Centre d'études Visigothique

Centre d'études Visigothique


CONTENTS  (scroll down to see everything)

See also "Les Musées - Fr



 Villarzel-Cabardes  November 2010

La Vernède, l'Hérault  2006 to 2009 

 pour les français, regardez cet article sur http://viaaquitana.blog4ever.com

Baziège, near Toulouse



So many times people zoom through the village of St. Martin des Puits and never see the chapel!


From the road . . . close-up of the Romanesque door

Take the road south from Lagrasse in the Corbières, then turn right to St-Pierre-des-Champs on the D212. St. Martin is the next village, about 6km further along. But slow down as you reach the village; the road bends to the right, and the chapel is beside it on the right. But the road is considerably higher (in itself evidence the chapel is very old) and looks from the road like just another roof. Look for the little triangular bell-tower; if you can see it behind a tree! 

    I visited the chapel on a Sunday afternoon, and it was open. There wasn't a soul about and no notice on the door; it might be a good idea to check with the Mairie for opening times before you go, tel 04 68 43 11 66. Usually a local resident might have the key to open up for you.

    History tell us this church was once a Carolingian monastery – well it must have been a tiny one! - that was ceded to Lagrasse in 1093. The trouble is that historians can only quote according to their earliest written records, and I believe St. Martin des Puits to be much older than that – Visigothic, in fact. But when Charles Martel ravaged the region of 737AD many Visigothic records were destroyed.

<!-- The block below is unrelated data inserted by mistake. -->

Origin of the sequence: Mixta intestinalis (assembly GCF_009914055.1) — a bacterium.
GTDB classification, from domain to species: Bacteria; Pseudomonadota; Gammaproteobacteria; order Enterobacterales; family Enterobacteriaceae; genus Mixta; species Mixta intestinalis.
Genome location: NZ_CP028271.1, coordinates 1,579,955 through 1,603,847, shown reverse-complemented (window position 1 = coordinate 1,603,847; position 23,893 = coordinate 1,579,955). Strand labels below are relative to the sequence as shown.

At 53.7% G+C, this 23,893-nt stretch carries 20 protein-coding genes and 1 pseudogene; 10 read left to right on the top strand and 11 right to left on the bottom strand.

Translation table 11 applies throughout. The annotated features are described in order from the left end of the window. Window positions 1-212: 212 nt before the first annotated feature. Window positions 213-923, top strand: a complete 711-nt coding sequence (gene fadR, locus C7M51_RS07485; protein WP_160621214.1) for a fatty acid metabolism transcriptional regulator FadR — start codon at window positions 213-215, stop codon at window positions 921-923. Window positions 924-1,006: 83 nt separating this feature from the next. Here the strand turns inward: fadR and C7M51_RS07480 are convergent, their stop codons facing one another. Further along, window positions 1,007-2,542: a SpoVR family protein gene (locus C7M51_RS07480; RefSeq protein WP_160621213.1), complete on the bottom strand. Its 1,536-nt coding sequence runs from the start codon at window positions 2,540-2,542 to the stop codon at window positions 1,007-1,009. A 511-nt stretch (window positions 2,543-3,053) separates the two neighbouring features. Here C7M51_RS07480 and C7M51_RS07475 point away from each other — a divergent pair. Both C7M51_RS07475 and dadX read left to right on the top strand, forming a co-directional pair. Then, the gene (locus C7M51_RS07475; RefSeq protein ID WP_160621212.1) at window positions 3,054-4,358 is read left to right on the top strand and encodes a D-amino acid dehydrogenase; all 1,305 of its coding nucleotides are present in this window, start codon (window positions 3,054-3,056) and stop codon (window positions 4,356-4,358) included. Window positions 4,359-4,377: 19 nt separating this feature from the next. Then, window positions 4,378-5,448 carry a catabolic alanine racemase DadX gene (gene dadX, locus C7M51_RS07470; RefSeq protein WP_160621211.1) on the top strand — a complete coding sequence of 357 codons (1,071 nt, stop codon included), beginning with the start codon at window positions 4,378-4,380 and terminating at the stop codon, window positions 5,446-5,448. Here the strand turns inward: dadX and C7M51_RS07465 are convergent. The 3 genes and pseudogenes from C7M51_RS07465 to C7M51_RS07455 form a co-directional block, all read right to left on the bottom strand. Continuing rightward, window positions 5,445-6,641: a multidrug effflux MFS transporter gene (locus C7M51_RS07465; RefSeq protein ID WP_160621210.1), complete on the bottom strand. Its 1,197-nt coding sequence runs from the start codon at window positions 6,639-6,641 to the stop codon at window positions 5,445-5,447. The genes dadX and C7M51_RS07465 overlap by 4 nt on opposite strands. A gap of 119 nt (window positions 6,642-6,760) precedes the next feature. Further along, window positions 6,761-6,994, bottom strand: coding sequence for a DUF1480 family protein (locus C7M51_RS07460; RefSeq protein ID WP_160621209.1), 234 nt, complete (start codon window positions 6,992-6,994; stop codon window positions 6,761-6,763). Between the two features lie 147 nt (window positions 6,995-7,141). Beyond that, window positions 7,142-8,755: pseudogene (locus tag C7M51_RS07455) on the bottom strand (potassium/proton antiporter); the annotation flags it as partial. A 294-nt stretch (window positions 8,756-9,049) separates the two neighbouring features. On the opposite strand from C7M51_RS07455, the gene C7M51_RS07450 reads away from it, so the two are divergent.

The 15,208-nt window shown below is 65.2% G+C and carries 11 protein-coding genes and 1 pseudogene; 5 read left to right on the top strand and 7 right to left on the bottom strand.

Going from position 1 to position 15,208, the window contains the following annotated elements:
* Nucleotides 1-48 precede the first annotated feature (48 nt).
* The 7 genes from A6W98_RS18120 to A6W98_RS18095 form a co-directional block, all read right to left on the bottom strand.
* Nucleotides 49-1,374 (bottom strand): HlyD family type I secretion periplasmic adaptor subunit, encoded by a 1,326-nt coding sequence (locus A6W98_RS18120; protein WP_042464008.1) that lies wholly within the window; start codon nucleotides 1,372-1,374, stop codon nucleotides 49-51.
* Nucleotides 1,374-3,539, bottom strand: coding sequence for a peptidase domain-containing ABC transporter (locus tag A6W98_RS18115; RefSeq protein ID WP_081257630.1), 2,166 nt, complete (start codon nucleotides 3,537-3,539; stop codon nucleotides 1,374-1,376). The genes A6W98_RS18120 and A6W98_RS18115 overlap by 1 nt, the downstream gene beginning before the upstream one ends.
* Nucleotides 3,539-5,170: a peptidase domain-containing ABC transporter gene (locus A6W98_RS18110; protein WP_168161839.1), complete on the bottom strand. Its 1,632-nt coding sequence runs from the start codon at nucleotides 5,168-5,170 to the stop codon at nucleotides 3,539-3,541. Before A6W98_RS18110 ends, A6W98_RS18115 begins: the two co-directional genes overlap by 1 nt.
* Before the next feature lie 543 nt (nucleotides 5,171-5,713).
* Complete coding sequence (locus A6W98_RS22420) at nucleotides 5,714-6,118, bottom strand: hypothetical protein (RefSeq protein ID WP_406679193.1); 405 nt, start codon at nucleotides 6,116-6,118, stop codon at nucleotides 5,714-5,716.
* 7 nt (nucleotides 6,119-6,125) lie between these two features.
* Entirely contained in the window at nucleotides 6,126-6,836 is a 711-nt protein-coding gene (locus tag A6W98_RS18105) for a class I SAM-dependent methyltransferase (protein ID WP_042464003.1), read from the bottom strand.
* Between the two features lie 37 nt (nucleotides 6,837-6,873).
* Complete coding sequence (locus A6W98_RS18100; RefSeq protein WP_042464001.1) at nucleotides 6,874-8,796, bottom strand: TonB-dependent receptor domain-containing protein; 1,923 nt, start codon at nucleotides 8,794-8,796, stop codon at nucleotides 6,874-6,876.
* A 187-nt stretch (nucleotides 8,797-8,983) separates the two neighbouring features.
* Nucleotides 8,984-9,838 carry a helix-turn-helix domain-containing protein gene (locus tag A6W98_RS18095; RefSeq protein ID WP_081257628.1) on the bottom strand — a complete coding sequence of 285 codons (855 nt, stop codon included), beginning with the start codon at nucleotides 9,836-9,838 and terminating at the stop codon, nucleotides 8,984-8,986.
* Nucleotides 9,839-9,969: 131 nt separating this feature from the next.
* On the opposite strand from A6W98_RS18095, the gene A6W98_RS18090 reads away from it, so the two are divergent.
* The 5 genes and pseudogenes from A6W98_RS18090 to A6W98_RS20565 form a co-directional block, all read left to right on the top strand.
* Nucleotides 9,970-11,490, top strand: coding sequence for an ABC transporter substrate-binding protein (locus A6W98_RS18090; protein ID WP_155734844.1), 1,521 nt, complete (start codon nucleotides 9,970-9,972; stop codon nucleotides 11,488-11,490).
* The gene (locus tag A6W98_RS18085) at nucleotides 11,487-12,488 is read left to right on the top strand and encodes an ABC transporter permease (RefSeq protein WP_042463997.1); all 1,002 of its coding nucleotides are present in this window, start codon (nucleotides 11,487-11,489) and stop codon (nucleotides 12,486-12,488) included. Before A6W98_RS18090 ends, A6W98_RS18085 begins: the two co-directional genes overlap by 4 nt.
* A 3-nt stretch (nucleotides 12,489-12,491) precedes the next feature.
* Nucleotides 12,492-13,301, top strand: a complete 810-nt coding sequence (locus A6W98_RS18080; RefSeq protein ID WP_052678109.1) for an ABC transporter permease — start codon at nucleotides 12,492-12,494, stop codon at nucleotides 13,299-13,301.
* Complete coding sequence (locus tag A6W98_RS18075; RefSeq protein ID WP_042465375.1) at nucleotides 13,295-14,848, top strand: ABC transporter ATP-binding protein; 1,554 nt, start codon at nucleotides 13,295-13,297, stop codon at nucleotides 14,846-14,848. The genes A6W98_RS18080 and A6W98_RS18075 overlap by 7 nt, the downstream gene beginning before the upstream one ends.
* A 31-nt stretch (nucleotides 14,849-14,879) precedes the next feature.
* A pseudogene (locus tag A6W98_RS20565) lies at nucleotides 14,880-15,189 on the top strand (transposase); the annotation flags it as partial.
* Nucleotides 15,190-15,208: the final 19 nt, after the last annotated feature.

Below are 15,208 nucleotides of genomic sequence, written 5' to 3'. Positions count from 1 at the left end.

Inside the church you will see a horseshoe arch separating the nave from the altar. This is typically Visigothic. All the experts agree that the capitals above the pillars holding it, are Visigothic. The pillars themselves are “antique marble re-used.”   Maybe even Roman. So it sounds to me that the church, maybe much smaller, existed in the eighth century and was renovated several times. The last one was done in 1853 – see the date above the arch.


Behind the altar are beautiful frescos – these are 12th century, as you can confirm by the picture of a knight on horseback. There is a preservation order on them as on the whole church. One can see why, the inside is truly beautiful with it's own ambience.

Outside is a tiny graveyard. Standing it it one sees clearly the Romanesque style of the doors and windows. I believe the door on the left was not the original entrance – that would have been where is now the road, for the church was orientated west-east, as Visigothic churches always were. One entered St. Martin des Puits and saw that lovely arch straight ahead, and the frescoes.



This tiny village in the Minervois, some 12km north-east of Carcassonne, houses a local museum that is an absolute delight. It is well sign-posted. We were three - fellow members, Malcolm and his wife Claude, had come all the way from Cluny in Burgundy to find out more about the Visisgoths in the Narbonnais region.